ADHD is a tough disease to try and fight. The disorder itself can often go undiagnosed, cause havoc in people’s lives, and increase their chances at being diagnosed with other mental health issues later down the road. ADHD and addiction mixes in a number of different ways. More than a quarter of individuals diagnosed with ADHD also find themselves with a substance use disorder as well. Although this fraction seems absurdly high, we should explore why, before we throw out our ‘malarkey’ card on this statement.
The effect of substances on an individual’s brain is among the major reasons these disorders go hand in hand. It doesn’t take a mental health professional to surmise that Attention Deficit Hyperactive Disorder (ADHD) often brings about difficulty focusing and a hard time relaxing. It also doesn’t take a rehab counselor to realize that stimulants might help someone focus and opiates or other depressants might help someone relax.
ADHD and Addiction
Stimulants work so well to keep ADHD clients focused that the primary medications for it are Ritalin, Vyvanse and Adderall. As opposed to an individual who doesn’t have ADHD, the client in this situation actually becomes more unhinged without medication, rather than with increased substance use. A ‘typical client’ (one without an ADHD diagnosis) would see their life falling apart in days, weeks, or months of using stimulants like the ADHD counterpart. A dual diagnosis client (ADHD and substance use disorder) however, will only be able to feel focused and/or normal when they use stimulants, making them susceptible to an addiction that looks a little different. These individuals need this drug just to feel okay. Of course they’re going to prefer life while on a stimulant compared to stone-cold-sober.
Another prominent reason that this dual diagnosis is so difficult for mental health professionals is the potentially addictive nature of the medication. Drugs like Adderall and Ritalin have an extremely high potential for abuse. Another article, Quitting Adderall – What You Need to Know, speaks about the overloads of dopamine in the body when taking it. We also know about just how much dopamine is injected into the body when one of these stimulants are taken.
This potential for abuse must surely be higher if the medication finally allows the client to feel normal. Without the addictive chemical, the client could feel intellectually stifled, socially awkward, impulsive, or incapable of being productive. Now imagine if all of those things could be taken away by one pill taken each day. To step into the mind of an addict (or potential future addict) simply ask the question, “If one of these helps that much, why not take two?” Mixed with some dopamine and endorphins, this mindset makes for a deadly cocktail of self-medication that treats ADHD while fueling addiction.
The idea of self-medication is a dangerous one that’s seen with all illicit substances, not just stimulants. The reason that it’s such an issue with ADHD, though, is because they work so well. The differences in chemical makeup between methamphetamine and Adderall are extremely small. Lots of people say that Adderall provides them with a feeling very similar to cocaine. People with ADHD can easily turn to these street drugs to get the relief that prescription stimulants give, plus a little extra dopamine.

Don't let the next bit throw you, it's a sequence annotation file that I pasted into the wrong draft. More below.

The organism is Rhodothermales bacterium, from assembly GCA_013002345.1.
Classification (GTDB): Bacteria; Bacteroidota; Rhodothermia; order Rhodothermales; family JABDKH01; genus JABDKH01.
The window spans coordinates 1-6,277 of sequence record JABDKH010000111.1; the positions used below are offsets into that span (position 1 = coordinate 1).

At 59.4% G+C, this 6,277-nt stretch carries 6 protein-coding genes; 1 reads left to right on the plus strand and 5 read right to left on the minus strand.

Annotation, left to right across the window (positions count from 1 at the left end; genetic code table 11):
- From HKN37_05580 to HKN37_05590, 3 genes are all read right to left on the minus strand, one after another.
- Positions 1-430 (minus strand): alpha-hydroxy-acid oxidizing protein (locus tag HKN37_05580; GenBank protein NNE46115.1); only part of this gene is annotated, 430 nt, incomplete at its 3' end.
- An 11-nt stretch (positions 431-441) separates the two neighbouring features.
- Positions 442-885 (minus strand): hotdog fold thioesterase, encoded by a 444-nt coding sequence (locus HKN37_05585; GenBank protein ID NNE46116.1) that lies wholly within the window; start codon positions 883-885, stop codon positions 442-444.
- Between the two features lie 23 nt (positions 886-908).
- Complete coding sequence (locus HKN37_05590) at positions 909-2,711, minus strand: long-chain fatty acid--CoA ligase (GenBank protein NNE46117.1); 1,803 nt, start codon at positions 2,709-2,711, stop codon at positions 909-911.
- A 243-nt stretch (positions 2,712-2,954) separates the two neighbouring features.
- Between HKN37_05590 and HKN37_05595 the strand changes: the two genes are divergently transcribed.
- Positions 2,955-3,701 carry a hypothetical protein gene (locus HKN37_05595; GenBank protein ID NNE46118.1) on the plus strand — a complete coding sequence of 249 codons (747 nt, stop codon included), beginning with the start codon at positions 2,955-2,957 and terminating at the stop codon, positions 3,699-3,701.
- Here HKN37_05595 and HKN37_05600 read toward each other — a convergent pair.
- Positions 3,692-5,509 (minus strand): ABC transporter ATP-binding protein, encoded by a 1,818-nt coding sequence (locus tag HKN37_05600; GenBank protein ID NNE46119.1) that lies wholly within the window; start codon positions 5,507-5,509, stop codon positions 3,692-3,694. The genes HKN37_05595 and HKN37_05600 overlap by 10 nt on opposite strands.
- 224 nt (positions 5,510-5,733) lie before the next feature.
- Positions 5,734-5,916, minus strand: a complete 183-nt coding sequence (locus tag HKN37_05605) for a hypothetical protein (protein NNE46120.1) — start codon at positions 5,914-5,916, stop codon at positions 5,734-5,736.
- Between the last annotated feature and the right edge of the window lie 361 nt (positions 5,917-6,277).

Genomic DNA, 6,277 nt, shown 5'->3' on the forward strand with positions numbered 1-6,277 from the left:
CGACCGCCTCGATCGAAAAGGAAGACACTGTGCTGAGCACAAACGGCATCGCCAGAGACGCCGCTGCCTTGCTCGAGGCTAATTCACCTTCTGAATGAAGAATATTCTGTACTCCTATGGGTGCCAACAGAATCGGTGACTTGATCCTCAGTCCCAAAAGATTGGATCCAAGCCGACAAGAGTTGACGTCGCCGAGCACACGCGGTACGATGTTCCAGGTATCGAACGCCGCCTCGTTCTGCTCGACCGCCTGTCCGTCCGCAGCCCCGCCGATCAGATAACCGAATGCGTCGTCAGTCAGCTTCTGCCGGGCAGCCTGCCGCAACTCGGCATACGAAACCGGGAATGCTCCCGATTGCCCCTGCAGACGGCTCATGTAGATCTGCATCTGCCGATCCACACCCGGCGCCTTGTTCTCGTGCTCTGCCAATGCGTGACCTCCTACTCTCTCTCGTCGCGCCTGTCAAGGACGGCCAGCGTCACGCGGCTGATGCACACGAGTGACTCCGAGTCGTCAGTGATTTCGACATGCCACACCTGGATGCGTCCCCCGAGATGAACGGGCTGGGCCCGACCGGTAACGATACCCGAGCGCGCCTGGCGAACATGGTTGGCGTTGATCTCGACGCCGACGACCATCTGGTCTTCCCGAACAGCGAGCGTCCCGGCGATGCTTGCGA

ADHD alone brings with it a tremendous amount of unmanageability within one’s life, especially if undiagnosed or mistreated. The most beneficial approaches for substance abuse treatment that are used in treatment today appear to be holistic in nature. Holistic refers to the idea of using more than one approach to treat people. Dual diagnosis clients with SUD (substance use disorder) and ADHD require this multifaceted style of treatment even more than a client without comorbidity (two mental health diagnoses active at one time). The use of medications with cognitive behavioral therapy styled counseling appear to be common treatments. An enlargement of spirituality or an equivalent also seem to be paramount in recovery efforts today.
“Is there anyway that I can prevent my child with ADHD from getting an addiction disorder?”
The short answer to this question is: possibly. These prescription or illicit substances will always affect the ADHD client’s body in the same way. However, what parents/guardians can do is teach them about the dangers of addiction. Today, most people agree that we should be talking about addiction more and more at home and in schools. Talking to your child with ADHD about it would definitely help, too.
Making sure that the medication is taken in a regimented fashion will also help to normalize the feeling. The child won’t think about feeling extra focused one day compared to the next if they’re on a regular schedule. Similarly to a juvenile diabetic with their insulin, the ADHD child will just think of it as their daily medication.